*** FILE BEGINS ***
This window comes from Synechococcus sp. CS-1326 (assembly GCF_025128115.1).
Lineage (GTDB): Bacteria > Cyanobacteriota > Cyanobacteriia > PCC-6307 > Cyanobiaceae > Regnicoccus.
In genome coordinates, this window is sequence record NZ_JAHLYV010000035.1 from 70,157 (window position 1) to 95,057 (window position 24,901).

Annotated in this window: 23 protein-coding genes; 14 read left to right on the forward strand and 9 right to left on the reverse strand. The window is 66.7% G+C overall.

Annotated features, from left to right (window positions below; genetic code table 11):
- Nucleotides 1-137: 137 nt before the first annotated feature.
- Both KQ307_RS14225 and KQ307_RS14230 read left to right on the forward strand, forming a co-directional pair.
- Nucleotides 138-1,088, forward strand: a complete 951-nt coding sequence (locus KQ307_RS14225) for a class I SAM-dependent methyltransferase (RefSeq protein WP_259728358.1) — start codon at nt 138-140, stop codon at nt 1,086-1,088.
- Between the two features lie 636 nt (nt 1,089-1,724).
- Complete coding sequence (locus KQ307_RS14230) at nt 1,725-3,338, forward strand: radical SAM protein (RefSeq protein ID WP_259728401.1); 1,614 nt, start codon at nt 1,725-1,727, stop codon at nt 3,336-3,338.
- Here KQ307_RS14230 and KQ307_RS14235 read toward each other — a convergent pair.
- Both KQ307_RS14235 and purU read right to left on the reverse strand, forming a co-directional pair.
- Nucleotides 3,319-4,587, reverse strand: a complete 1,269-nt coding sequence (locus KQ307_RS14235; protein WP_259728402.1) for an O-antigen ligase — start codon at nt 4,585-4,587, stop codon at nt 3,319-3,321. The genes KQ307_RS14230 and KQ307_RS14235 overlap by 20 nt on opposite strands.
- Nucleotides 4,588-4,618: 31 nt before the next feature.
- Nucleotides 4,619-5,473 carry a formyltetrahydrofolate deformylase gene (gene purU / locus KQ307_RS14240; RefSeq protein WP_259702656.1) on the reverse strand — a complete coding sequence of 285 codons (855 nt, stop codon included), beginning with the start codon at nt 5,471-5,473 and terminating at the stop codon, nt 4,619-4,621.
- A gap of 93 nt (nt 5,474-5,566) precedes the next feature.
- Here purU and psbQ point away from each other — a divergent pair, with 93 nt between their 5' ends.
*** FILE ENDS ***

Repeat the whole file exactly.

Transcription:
This window comes from Synechococcus sp. CS-1326 (assembly GCF_025128115.1).
Lineage (GTDB): Bacteria > Cyanobacteriota > Cyanobacteriia > PCC-6307 > Cyanobiaceae > Regnicoccus.
In genome coordinates, this window is sequence record NZ_JAHLYV010000035.1 from 70,157 (window position 1) to 95,057 (window position 24,901).

Annotated in this window: 23 protein-coding genes; 14 read left to right on the forward strand and 9 right to left on the reverse strand. The window is 66.7% G+C overall.

Annotated features, from left to right (window positions below; genetic code table 11):
- Nucleotides 1-137: 137 nt before the first annotated feature.
- Both KQ307_RS14225 and KQ307_RS14230 read left to right on the forward strand, forming a co-directional pair.
- Nucleotides 138-1,088, forward strand: a complete 951-nt coding sequence (locus KQ307_RS14225) for a class I SAM-dependent methyltransferase (RefSeq protein WP_259728358.1) — start codon at nt 138-140, stop codon at nt 1,086-1,088.
- Between the two features lie 636 nt (nt 1,089-1,724).
- Complete coding sequence (locus KQ307_RS14230) at nt 1,725-3,338, forward strand: radical SAM protein (RefSeq protein ID WP_259728401.1); 1,614 nt, start codon at nt 1,725-1,727, stop codon at nt 3,336-3,338.
- Here KQ307_RS14230 and KQ307_RS14235 read toward each other — a convergent pair.
- Both KQ307_RS14235 and purU read right to left on the reverse strand, forming a co-directional pair.
- Nucleotides 3,319-4,587, reverse strand: a complete 1,269-nt coding sequence (locus KQ307_RS14235; protein WP_259728402.1) for an O-antigen ligase — start codon at nt 4,585-4,587, stop codon at nt 3,319-3,321. The genes KQ307_RS14230 and KQ307_RS14235 overlap by 20 nt on opposite strands.
- Nucleotides 4,588-4,618: 31 nt before the next feature.
- Nucleotides 4,619-5,473 carry a formyltetrahydrofolate deformylase gene (gene purU / locus KQ307_RS14240; RefSeq protein WP_259702656.1) on the reverse strand — a complete coding sequence of 285 codons (855 nt, stop codon included), beginning with the start codon at nt 5,471-5,473 and terminating at the stop codon, nt 4,619-4,621.
- A gap of 93 nt (nt 5,474-5,566) precedes the next feature.
- Here purU and psbQ point away from each other — a divergent pair, with 93 nt between their 5' ends.